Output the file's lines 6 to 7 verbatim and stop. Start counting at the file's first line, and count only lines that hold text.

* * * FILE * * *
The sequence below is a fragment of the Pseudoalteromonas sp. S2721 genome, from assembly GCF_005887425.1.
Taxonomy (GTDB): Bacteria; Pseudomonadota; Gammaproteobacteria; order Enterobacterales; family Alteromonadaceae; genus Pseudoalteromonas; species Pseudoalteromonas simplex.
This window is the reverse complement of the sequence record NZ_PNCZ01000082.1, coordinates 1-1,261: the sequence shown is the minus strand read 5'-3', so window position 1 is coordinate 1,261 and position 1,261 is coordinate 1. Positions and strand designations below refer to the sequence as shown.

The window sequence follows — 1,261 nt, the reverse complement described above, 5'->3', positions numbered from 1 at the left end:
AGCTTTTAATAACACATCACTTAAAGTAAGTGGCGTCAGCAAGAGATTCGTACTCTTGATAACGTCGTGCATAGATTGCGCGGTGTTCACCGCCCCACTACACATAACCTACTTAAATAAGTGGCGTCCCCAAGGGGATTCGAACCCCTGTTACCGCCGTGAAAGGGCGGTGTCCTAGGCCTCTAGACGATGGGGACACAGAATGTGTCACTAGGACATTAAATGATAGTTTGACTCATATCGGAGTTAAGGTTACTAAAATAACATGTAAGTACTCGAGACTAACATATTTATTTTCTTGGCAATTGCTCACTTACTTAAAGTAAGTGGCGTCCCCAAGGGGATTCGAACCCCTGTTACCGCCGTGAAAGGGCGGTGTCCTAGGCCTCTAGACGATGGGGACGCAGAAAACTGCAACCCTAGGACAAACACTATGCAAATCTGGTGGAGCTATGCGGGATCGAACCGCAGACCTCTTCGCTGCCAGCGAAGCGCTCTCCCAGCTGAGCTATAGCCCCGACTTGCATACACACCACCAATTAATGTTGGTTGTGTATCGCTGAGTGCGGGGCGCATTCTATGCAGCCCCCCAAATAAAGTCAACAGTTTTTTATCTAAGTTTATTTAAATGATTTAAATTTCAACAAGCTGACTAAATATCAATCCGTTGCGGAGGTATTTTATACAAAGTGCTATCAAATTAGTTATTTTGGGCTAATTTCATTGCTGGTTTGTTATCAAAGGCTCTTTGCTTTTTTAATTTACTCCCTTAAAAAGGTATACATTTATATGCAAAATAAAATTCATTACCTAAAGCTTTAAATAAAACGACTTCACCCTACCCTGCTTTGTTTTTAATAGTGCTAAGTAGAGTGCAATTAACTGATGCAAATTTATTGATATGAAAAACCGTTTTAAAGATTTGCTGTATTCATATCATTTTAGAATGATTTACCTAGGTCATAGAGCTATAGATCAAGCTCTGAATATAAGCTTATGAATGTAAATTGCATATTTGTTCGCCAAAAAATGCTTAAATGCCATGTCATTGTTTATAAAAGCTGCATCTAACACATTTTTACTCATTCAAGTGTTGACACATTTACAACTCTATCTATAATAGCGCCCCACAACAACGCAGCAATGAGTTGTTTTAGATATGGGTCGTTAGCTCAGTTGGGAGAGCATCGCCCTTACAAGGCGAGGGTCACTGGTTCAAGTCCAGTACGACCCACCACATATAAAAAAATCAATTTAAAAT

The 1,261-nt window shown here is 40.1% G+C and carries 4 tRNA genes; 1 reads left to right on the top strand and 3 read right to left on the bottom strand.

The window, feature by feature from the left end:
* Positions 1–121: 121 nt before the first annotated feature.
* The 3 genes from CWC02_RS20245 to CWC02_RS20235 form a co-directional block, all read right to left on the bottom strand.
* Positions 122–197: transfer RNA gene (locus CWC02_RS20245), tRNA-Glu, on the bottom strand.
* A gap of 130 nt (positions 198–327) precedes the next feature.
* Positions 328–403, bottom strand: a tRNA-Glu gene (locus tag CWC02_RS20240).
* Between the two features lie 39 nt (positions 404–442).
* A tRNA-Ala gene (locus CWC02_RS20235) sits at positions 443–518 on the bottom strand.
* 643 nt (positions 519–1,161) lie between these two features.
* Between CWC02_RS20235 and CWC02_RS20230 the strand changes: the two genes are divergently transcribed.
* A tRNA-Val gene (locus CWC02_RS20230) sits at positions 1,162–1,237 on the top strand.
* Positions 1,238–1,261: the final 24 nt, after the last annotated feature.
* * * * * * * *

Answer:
The 1,261-nt window shown here is 40.1% G+C and carries 4 tRNA genes; 1 reads left to right on the top strand and 3 read right to left on the bottom strand.

The window, feature by feature from the left end: